Skip to end of metadata
Go to start of metadata

You are viewing an old version of this page. View the current version.

Compare with Current View Page History

« Previous Version 4 Current »

StaxMate Cursors

The input side of StaxMate is built on concept of multiple synchronized cursors. Cursors can be thought of as pointers that can only move forward over a scope: a subset of the document they can traverse over. Scope is either a sub-tree for a given element (including all of its ancestors, children and grand-children), or a "slice" that contains just immediate children. That is, a cursor can only traverse the sub-tree it was created for.
During traversal, you can create new child cursors for existing cursors.

The only limitation regarding cursor usage is that only one of cursors is ever active; that is, points to valid content to be accessed.
A cursor is automatically activated when it is created, or when it is advanced. Cursor gets completely deactivated when it traverses through its scope: this also happens for all child cursors when the parent cursor is advanced (because it has to skip the sub-tree(s) its child cursors would traverse).

If this sounds confusing, please refer to Tutorial page, and sample usage: sample code should be very intuitive and show the reasons for above-mentioned restrictions.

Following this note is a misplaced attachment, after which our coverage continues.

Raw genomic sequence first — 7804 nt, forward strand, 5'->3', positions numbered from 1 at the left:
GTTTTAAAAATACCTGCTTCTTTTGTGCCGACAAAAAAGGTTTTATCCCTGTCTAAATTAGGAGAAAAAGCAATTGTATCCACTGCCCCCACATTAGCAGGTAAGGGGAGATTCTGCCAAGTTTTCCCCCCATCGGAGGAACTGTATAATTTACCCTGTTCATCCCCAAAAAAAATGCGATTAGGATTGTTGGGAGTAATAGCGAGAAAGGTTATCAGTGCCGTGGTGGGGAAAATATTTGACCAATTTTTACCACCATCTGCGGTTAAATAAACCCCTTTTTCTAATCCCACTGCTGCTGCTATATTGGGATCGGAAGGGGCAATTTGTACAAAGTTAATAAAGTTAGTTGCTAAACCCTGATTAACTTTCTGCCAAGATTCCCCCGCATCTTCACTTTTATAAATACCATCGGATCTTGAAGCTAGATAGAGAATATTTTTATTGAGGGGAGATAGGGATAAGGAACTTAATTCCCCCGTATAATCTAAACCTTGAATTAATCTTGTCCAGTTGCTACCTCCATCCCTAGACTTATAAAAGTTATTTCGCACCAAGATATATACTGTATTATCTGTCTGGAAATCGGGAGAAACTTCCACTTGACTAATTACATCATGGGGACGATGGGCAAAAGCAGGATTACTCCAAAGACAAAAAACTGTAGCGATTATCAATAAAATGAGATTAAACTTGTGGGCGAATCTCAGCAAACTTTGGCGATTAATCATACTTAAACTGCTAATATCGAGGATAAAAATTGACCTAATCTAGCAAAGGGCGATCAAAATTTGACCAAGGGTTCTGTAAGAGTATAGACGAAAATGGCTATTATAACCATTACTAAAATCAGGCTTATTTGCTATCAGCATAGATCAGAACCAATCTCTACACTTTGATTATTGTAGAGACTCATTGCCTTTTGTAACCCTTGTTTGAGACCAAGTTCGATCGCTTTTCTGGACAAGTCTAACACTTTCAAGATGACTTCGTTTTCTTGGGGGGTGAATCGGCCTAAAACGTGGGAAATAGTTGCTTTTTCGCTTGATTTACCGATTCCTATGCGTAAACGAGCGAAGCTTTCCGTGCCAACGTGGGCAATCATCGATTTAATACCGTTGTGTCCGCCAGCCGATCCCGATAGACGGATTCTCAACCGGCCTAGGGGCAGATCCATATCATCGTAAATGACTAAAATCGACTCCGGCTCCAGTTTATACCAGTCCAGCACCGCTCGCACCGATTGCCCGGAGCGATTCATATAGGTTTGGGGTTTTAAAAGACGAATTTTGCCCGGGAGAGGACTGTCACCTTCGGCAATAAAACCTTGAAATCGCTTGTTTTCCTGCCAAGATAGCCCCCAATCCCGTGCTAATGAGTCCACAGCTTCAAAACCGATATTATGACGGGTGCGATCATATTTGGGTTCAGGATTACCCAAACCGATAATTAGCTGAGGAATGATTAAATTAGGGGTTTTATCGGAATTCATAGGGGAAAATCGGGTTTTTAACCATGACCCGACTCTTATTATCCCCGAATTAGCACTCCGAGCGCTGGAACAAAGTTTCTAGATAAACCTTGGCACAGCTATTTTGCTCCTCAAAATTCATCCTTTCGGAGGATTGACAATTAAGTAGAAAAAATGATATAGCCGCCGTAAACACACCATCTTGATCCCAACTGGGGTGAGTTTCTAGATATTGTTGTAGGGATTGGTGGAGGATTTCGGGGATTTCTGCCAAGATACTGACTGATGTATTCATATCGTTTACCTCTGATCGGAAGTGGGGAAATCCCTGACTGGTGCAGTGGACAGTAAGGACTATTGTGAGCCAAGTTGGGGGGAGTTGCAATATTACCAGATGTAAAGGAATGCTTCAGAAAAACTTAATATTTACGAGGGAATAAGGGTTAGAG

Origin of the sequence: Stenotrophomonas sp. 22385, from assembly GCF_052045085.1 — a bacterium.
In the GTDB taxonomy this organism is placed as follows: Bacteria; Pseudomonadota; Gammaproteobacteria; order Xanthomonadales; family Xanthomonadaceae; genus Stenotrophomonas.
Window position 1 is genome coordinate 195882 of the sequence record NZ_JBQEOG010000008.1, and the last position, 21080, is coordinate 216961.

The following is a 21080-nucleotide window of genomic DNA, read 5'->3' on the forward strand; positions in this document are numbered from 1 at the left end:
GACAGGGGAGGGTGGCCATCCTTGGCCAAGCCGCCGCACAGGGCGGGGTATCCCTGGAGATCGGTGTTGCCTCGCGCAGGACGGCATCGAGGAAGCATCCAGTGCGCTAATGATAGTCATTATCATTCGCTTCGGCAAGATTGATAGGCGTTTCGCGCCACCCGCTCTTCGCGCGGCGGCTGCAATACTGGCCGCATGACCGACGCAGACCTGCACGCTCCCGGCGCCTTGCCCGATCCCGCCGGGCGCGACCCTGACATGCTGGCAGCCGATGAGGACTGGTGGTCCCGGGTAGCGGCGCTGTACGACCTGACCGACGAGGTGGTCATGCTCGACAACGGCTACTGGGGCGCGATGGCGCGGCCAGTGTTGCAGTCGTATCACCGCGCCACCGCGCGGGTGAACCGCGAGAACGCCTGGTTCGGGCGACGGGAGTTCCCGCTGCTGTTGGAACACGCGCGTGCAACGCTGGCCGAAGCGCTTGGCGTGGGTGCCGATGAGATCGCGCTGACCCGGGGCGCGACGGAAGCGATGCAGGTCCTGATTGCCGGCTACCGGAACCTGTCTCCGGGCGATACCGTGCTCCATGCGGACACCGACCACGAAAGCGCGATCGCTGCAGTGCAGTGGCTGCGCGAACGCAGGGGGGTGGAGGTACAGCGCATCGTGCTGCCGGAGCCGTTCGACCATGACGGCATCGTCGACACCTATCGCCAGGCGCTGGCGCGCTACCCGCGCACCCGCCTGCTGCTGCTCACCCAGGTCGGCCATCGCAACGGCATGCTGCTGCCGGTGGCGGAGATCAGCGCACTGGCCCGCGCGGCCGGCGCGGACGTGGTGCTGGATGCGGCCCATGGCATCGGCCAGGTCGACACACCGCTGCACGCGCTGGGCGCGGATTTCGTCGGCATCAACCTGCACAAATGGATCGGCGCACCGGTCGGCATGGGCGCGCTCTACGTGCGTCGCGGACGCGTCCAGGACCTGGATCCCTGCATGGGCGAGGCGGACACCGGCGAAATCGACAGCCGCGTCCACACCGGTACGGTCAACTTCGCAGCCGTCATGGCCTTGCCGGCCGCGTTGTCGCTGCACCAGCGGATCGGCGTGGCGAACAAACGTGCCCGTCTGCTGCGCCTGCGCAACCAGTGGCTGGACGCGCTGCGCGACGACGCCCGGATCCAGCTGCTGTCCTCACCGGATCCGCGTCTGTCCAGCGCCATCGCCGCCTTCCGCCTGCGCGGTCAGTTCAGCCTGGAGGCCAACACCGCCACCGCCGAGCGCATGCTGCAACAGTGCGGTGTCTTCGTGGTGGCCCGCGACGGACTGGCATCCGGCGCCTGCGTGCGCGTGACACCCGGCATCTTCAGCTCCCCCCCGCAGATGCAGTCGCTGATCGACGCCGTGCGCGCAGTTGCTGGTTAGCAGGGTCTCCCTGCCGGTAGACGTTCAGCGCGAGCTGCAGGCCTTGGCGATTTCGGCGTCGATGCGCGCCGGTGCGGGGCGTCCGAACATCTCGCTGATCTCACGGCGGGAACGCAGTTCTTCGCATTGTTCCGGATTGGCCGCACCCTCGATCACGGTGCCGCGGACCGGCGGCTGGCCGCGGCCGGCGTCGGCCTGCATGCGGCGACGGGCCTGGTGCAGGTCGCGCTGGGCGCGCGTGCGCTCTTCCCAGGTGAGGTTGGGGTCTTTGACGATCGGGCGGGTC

Types of Cursors

All cursors extend SMInputCursor base class; and most API is defined at this class. But there are 2 main flavours of cursors, implemented as sub-classes:

  • nested cursors (or "child cursors")
    • implemented by SMNestedCursor
    • traverse only the immediate children of the parent element
    • only expose START_ELEMENT events matching each immediate child element (end of the scope is implicitly known via getNext() return 'null')
    • is the usual cursor used when doing hierarchic (recursive-descendant) parsing or transformations.
  • flat cursors (or "descendant cursors")
    • implemented by SMFlatCursors
    • traverse full sub-trees presenting "flattened" view (and exposing both START_ELEMENT and END_ELEMENT events; latter is needed due to flattening, to know nesting boundaries)
    • Useful when, for example, collecting all text in a sub-tree; or when trying to search for a specific element regardless of its relative location within tree

Creation of cursors is done either via SMInputFactory (for root cursors), or via other cursors (for all child and descendant cursors): each time an cursor points to START_ELEMENT, a new child cursor (flat or nested) can be created.

Why Cursors?

The main benefit of cursors is scoped access but serialized (document-order) access to XML content – this is required to be able to use basic Stax XMLStreamReader without additional buffering.
What this means is that:

#. It is always safe to pass a child cursor to another processing component: that component can only access entries within scope of the cursor; and all this without that component having to keep track of the nesting of elements.